Originally Posted by ap1
In DACs digital reconstruction filter is what most influences sound.
...in days gone by. Particularly true when they were analog filters.
If you get a DAC where you can choose one of several filter algorithms, you will understand the importance of it.
Again, true only if you do sighted evaluations.
Different DAC manufacturers use different filters. In most cheap devices they use whatever comes inside D/A chip, but some use their own implementation either in DSP or FPGA.
Actually, the reconstruction filters in good chips are these days, outstanding.
Providing options is a tacit admission that none of them must be sonically transparent, while sonic transparency is relatively easy to obtain.
If you look at the tech specs of most DACs with filter options, at least some of the filter options are just fixed-tuned equalizers by a different name.
This is most important for 44.1 and 48 kHz sampling frequencies. For 88 kHz and upper sources filter artefacts are high in ultrasonic range and thus almost negligible for listening experience.
Actually, that is also true for 44.1 and 48 KHz. The actual practical limit of hearing the kinds of artifacts that good DACs have is pretty much over by 16 Khz, so there is an effective perceptual dead band that is from 7 to 12 KHz wide.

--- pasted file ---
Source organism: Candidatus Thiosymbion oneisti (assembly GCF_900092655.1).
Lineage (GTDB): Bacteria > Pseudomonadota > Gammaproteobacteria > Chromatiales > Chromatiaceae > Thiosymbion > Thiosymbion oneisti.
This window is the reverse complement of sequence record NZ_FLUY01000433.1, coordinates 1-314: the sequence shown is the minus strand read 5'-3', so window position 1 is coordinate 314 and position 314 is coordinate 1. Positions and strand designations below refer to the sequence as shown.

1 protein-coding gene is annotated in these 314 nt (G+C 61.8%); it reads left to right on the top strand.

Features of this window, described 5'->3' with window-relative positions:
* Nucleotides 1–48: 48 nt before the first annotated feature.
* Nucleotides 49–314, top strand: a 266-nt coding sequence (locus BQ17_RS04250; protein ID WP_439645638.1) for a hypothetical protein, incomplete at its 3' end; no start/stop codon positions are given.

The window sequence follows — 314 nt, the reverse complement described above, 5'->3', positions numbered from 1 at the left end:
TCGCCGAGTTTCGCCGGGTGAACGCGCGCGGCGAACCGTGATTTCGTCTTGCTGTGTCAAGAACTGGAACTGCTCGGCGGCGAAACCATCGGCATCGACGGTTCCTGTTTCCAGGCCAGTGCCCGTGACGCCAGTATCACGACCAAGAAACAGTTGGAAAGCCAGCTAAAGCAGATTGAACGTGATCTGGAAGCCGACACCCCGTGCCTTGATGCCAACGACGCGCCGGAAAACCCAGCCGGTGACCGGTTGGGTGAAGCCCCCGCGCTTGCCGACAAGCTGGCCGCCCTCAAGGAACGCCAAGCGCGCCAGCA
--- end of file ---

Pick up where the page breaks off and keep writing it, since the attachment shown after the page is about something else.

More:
Fletcher-Munson predicts that the hearing of a very good listener is upwards of 25 dB down as low as 16 KHz and falling into a far deeper hole:
The following is a FFT analysis of what an advocate of ultrasonic content in music James Boyk shows as an example:
it is significant to note that by 15 KHz, even for this extreme example, the average spectral content of the music is 3 major divisions or 37.5 dB down.
Put these two facts together and we find that any possible artifacts of digital filtering are weighted by an immense 50 dB of loss by 15 KHz. If we look at the artifacts themselves, we often find that they are all above 20 KHz and are far smaller than full scale. Then we have to add the additional losses due to masking. Put it all and we find a perfect explanation for why the audibility this sort of thing is so low as to be vanishing.
Of course you have to avoid the hype and do good listening tests to know this from your own personal experience.